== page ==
Friday, January 15, 2021

Lesson Notes

I've been continuing to take weekly biomechanics lessons on a school horse, as well as a weekly session with my regular coach.  My SO asked about this (possibly trying to wrap his head around how much I'm spending on this hobby 😂) so I came up with a sports analogy to explain it.  I said my biomechanics instructor was like my QB coach, who works with me on the finer points of technique.  My regular coach is like the offensive coordinator, who looks at the big picture and how Cupid and I work together as a team.  So I guess I still have room for a head coach?!

My last biomechanics lesson focused more on the arms and upper body, since I think my lower half is starting to show some improvement! 

-"Soggy arms" is what my instructor says I have.  She says my whip is a dead giveaway, as it flops around when my arms are soggy.  So she basically grabbed my lower arm with both her hands and told me to get the feeling of lifting her off the ground (but without actually lifting my hands).  

-Opposing forces: keeping my elbows back, but get the feeling of pushing my hands forward at the same time.  Suggested imagery was thinking of pushing a wheelbarrow.

-My tendency is to make my front half longer than the back.  Need to make sure I'm not arching my lower back.  Think about pilates, pressing my lower back against the mat.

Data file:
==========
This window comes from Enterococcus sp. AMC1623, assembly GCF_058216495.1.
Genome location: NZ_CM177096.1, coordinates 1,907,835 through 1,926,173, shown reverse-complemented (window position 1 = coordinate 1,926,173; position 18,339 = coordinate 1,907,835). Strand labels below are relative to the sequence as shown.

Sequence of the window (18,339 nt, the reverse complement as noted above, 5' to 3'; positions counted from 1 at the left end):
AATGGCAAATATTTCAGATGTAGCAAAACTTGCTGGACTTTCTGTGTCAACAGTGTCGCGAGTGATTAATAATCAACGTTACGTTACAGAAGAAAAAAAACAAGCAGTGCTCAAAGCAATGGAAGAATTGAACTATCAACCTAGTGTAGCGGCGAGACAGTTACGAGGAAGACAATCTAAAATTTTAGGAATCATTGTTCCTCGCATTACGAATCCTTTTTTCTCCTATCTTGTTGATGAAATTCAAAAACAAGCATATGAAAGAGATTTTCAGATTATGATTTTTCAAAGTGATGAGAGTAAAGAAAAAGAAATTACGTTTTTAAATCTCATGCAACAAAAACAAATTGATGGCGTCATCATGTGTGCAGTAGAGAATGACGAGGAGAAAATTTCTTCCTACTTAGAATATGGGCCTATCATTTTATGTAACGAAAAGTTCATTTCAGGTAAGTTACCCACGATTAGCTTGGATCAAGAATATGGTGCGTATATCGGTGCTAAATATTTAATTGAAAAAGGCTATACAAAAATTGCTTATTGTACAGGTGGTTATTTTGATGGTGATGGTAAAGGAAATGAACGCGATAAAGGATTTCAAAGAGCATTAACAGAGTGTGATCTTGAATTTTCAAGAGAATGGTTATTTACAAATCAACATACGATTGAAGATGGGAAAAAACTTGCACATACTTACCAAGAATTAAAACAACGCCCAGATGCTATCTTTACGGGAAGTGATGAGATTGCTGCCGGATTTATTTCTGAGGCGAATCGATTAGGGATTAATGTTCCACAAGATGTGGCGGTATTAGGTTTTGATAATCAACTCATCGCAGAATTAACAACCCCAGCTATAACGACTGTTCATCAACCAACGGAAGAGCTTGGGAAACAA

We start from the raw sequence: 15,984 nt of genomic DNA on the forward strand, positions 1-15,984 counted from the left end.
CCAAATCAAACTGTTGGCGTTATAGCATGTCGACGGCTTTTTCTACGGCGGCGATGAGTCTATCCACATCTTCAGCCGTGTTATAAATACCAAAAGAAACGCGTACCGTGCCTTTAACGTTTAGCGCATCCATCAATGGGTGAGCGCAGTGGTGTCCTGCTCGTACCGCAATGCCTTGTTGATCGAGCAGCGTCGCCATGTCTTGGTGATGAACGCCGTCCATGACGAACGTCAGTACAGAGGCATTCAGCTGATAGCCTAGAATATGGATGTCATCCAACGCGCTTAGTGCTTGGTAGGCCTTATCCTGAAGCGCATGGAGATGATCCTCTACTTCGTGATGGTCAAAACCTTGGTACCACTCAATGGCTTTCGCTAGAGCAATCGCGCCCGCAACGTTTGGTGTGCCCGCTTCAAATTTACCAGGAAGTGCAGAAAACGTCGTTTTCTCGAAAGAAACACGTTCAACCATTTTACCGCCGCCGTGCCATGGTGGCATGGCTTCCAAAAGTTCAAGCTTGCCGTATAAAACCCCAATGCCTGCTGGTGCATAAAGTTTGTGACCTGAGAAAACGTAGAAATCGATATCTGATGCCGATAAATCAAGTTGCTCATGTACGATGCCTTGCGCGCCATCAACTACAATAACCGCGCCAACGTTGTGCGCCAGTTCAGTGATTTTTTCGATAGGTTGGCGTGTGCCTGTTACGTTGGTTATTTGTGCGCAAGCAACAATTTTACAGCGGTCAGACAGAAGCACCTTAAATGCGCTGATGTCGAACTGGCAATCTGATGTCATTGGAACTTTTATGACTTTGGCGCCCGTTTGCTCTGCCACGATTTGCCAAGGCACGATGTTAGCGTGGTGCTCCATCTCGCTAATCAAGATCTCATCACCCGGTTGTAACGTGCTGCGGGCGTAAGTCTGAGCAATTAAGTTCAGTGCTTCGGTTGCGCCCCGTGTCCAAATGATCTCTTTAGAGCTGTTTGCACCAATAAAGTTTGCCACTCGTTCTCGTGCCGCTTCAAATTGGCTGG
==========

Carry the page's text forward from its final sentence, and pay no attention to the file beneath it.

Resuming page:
-Post through my thighs, not my feet.  To get the feeling, my instructor will put her hand under my feet (at the halt!) and tell me not to crush it!

-I tend to sit more on my right seatbone.  Especially tracking right, make sure I'm balanced on both seat bones and my chin is in line with the withers (which may mean I need to think about looking slightly outside the circle - which may explain why Cupid can overbend through his neck to the right and my lesson horse was drifting in on the circle!)

-Continued working on the "slapkick" - a quick touch with the lower leg making sure I don't turn in my heels.  Think about the stirrup touching the horse, not my heels.

Getting better!  And oh so serious 😂

My last lesson with Cupid seems oh so long ago so I'm having trouble remembering details, but I remember having a great feeling when it ended!  The primary objective is still getting Cupid rounder, as well as making sure he's in front of the leg / prompt transitions. 

Also in other news, Cupid's been a bit of a lesson horse himself, as a young lady at my barn has ridden him a few times with our mutual coach.  Her horse unfortunately had to be retired, and her new OTTB is getting some time off.  She is a very nice person and hard worker, so I am happy to help out and know Cupid will take great care of her and start showing her the ropes what she can expect with her own horse down the line!

Friday, January 8, 2021

Estate Planning for Horse Owners (under California law)